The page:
Three-pronged stab at cooling home market

A looming housing bubble has spooked the Government into urgent action in the Budget to rein in prices and speed up new housing developments.

In an otherwise predictable Budget, the three-pronged stab at taking the steam out of the housing market includes Government intervention to boost land supply, new rules to control bank lending and wider eligibility for income-related rent subsidies.

As the law change was rushed into Parliament under urgency, Labour took a swipe at the Government riding roughshod over local government but backed the legislation through its first vote.

Finance Minister Bill English's fifth Budget yesterday showed that, relative to the rest of the world, New Zealand was doing well economically - but Mr English warned there were still risks.

Among them was the housing bubble, which had arrived faster than anyone expected, and could derail progress.

"If it's left to run its course we could see higher interest rates and a higher exchange rate than would otherwise be the case and a future threat to financial stability when the bubble bursts."

Other risks included out-of-control European debt and subdued consumer demand around the world, Mr English said. The kiwi was over-valued which kept down householders' costs but hit exporters.

The Budget showed the Government is still on track to post an election-year surplus - but it will be wafer thin, at just $75 million, and was only achievable thanks to a hike in petrol tax and by paring back new spending.

As signalled earlier in the week, subsidies available to state house tenants will be extended to those in non-government-owned social housing, but the sting in the tail is a push to move up to 3000 tenants out of state houses by 2017.

Mr English also announced a deal giving the Reserve Bank the power to slap controls on bank lending so it had other tools besides interest rates at its disposal to dampen the housing market.

The new powers include possible limits on low deposit mortgages.

That has sparked fears that first-home buyers in centres like Auckland will be locked out of the market altogether because of the hefty deposits required.

But Prime Minister John Key has signalled first-home buyers might be spared.

"There are different ways of applying that and sometimes there are carve outs."

The major sweetener in the Budget for businesses and households was a promise to cut ACC levies by $300m this year and $1 billion by 2015-16. That could provide a de facto tax cut for workers, and potentially a cut in motor vehicle registration levies. But details won't be decided till later this year.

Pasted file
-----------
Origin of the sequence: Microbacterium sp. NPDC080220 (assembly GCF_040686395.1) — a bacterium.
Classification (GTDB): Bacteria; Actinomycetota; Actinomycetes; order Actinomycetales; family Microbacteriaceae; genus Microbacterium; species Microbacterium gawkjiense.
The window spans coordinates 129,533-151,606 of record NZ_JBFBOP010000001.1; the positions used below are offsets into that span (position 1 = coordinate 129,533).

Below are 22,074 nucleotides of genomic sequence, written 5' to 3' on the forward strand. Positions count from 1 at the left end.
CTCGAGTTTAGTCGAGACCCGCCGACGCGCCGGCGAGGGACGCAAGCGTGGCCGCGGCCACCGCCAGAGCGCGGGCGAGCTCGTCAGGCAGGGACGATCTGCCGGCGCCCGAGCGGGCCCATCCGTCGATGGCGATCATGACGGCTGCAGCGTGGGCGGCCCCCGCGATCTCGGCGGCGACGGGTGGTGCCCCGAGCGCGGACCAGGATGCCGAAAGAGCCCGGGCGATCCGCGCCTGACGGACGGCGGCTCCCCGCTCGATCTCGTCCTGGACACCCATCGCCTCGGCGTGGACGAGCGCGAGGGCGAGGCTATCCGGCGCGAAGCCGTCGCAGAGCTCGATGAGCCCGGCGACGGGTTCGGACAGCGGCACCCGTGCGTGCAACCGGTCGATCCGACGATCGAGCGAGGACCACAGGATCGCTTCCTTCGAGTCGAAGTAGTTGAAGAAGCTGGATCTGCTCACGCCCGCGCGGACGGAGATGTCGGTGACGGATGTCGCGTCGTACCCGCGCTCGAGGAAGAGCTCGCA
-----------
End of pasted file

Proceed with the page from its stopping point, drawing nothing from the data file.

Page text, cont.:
Elsewhere, however, the Government continues to keep a tight rein on spending and after a succession of "zero Budgets" there is still no room for an election-year lolly scramble, with just $1b set aside next year.

It signals National's intention to fight the next election on its record of tight fiscal management and debt reduction.

The resumption of payments to the so-called Cullen superannuation fund has been pushed out again and the Government has made a big reduction in debt a condition of restarting contributions.

Politically, the biggest message from the Government yesterday was that it remained on track to get the books back in the black after inheriting a sea of red ink.

But Rob McLeod, of Ernst & Young, was among those who sounded caution about the wafer-thin surplus.

It assumed growth of 2.5 per cent to 3 per cent and growth forecasts beyond 12 months were "not much better than guess-work", Mr McLeod said.

In other measures, Mr English also confirmed the next partial asset sale, in October, would be power company Meridian Energy. The bulk of the proceeds from the first state-owned power company to go on the block, Mighty River Power, will go to the Christchurch rebuild.

A package of support for low-income earners will include more funding for budget advice, grants for beneficiaries to buy whiteware and a pilot scheme to provide low and no interest loans to low-income borrowers.

A response to recommendations in a report on child poverty, including support for food in schools programmes, will be made in future weeks.



Back in the black: After years in the red, the Government expects to post a paper-thin $75m surplus in election year.

Broken homes: About 3000 state house tenants face losing their homes as the Government turns to community agencies for help.

Border patrol: Student loan defaulters could be arrested at the border - and anyone aged over 40 who returns to uni faces limits on borrowing.

On the block: The worst-kept secret is out - cash cow Meridian Energy is the next asset up for sale in October.

Wait and see: No details yet, but ACC levies will drop by $300m next year and up to $1b further down the track. No personal tax cuts.

Fairfax Media